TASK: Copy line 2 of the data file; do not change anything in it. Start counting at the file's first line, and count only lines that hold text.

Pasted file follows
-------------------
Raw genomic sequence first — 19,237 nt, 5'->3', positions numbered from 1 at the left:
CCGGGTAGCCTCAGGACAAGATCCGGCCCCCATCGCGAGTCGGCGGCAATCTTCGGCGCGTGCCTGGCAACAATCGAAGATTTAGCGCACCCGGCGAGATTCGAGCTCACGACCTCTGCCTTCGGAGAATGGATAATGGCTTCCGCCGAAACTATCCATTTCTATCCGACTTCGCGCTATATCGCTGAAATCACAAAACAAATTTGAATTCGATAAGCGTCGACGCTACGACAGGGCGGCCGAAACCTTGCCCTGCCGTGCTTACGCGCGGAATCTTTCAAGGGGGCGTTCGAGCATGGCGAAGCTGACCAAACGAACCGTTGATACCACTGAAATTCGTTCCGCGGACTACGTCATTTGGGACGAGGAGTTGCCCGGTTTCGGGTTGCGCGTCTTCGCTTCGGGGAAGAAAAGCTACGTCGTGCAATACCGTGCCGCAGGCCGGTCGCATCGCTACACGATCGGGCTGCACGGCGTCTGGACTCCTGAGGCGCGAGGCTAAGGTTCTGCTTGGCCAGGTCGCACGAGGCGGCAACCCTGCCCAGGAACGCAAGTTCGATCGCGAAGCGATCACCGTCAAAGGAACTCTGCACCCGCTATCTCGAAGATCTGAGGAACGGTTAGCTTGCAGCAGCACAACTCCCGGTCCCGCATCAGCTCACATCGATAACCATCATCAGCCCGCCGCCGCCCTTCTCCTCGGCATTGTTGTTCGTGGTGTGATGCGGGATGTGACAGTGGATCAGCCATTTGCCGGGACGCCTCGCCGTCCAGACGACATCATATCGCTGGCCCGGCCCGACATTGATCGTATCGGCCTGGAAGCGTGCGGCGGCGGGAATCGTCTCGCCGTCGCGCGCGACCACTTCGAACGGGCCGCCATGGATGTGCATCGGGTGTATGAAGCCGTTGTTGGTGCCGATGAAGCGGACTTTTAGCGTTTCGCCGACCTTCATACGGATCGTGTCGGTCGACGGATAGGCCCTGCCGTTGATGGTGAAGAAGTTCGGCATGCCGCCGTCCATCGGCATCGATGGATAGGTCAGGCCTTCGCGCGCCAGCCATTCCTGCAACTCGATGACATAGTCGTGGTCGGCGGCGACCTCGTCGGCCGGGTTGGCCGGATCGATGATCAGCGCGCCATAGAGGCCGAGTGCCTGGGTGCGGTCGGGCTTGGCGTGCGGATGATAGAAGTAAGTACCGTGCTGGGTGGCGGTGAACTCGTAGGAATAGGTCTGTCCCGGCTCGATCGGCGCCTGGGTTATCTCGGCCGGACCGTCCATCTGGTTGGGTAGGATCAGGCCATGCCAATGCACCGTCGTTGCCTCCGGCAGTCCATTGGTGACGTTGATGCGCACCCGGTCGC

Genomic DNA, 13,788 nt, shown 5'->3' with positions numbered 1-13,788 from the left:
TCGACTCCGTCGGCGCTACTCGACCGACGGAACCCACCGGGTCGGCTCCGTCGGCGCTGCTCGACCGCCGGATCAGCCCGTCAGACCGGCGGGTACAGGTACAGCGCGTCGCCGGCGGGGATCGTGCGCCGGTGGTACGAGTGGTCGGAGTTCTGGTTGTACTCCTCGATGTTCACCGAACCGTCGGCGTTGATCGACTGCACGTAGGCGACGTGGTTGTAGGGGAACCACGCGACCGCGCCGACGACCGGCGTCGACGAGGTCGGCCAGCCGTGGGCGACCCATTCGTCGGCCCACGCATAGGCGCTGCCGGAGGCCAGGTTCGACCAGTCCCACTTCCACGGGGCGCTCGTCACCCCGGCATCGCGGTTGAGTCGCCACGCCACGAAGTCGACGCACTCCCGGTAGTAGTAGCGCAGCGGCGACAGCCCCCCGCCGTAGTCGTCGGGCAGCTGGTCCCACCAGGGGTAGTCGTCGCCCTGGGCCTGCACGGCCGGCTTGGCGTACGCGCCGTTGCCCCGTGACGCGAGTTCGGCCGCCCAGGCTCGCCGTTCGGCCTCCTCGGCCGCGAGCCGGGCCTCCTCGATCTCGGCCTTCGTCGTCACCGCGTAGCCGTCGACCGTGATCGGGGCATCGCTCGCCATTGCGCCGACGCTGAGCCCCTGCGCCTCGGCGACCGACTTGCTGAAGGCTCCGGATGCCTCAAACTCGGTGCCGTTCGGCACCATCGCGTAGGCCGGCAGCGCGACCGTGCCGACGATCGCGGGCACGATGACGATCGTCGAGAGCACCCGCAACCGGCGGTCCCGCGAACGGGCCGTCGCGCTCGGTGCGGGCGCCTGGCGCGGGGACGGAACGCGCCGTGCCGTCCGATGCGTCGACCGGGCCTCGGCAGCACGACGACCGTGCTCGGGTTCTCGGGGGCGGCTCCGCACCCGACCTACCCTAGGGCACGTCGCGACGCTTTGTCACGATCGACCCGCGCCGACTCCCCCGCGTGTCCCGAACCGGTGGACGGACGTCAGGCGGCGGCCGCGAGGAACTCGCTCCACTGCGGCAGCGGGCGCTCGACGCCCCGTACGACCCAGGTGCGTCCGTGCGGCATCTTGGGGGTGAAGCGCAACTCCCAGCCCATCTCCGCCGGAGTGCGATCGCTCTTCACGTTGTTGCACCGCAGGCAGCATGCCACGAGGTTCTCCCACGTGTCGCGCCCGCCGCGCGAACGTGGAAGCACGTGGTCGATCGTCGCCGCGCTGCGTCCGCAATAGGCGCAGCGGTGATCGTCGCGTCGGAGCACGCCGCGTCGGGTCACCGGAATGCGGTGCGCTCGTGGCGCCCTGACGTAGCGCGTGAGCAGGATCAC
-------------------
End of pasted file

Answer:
CCGGGTAGCCTCAGGACAAGATCCGGCCCCCATCGCGAGTCGGCGGCAATCTTCGGCGCGTGCCTGGCAACAATCGAAGATTTAGCGCACCCGGCGAGATTCGAGCTCACGACCTCTGCCTTCGGAGAATGGATAATGGCTTCCGCCGAAACTATCCATTTCTATCCGACTTCGCGCTATATCGCTGAAATCACAAAACAAATTTGAATTCGATAAGCGTCGACGCTACGACAGGGCGGCCGAAACCTTGCCCTGCCGTGCTTACGCGCGGAATCTTTCAAGGGGGCGTTCGAGCATGGCGAAGCTGACCAAACGAACCGTTGATACCACTGAAATTCGTTCCGCGGACTACGTCATTTGGGACGAGGAGTTGCCCGGTTTCGGGTTGCGCGTCTTCGCTTCGGGGAAGAAAAGCTACGTCGTGCAATACCGTGCCGCAGGCCGGTCGCATCGCTACACGATCGGGCTGCACGGCGTCTGGACTCCTGAGGCGCGAGGCTAAGGTTCTGCTTGGCCAGGTCGCACGAGGCGGCAACCCTGCCCAGGAACGCAAGTTCGATCGCGAAGCGATCACCGTCAAAGGAACTCTGCACCCGCTATCTCGAAGATCTGAGGAACGGTTAGCTTGCAGCAGCACAACTCCCGGTCCCGCATCAGCTCACATCGATAACCATCATCAGCCCGCCGCCGCCCTTCTCCTCGGCATTGTTGTTCGTGGTGTGATGCGGGATGTGACAGTGGATCAGCCATTTGCCGGGACGCCTCGCCGTCCAGACGACATCATATCGCTGGCCCGGCCCGACATTGATCGTATCGGCCTGGAAGCGTGCGGCGGCGGGAATCGTCTCGCCGTCGCGCGCGACCACTTCGAACGGGCCGCCATGGATGTGCATCGGGTGTATGAAGCCGTTGTTGGTGCCGATGAAGCGGACTTTTAGCGTTTCGCCGACCTTCATACGGATCGTGTCGGTCGACGGATAGGCCCTGCCGTTGATGGTGAAGAAGTTCGGCATGCCGCCGTCCATCGGCATCGATGGATAGGTCAGGCCTTCGCGCGCCAGCCATTCCTGCAACTCGATGACATAGTCGTGGTCGGCGGCGACCTCGTCGGCCGGGTTGGCCGGATCGATGATCAGCGCGCCATAGAGGCCGAGTGCCTGGGTGCGGTCGGGCTTGGCGTGCGGATGATAGAAGTAAGTACCGTGCTGGGTGGCGGTGAACTCGTAGGAATAGGTCTGTCCCGGCTCGATCGGCGCCTGGGTTATCTCGGCCGGACCGTCCATCTGGTTGGGTAGGATCAGGCCATGCCAATGCACCGTCGTTGCCTCCGGCAGTCCATTGGTGACGTTGATGCGCACCCGGTCGC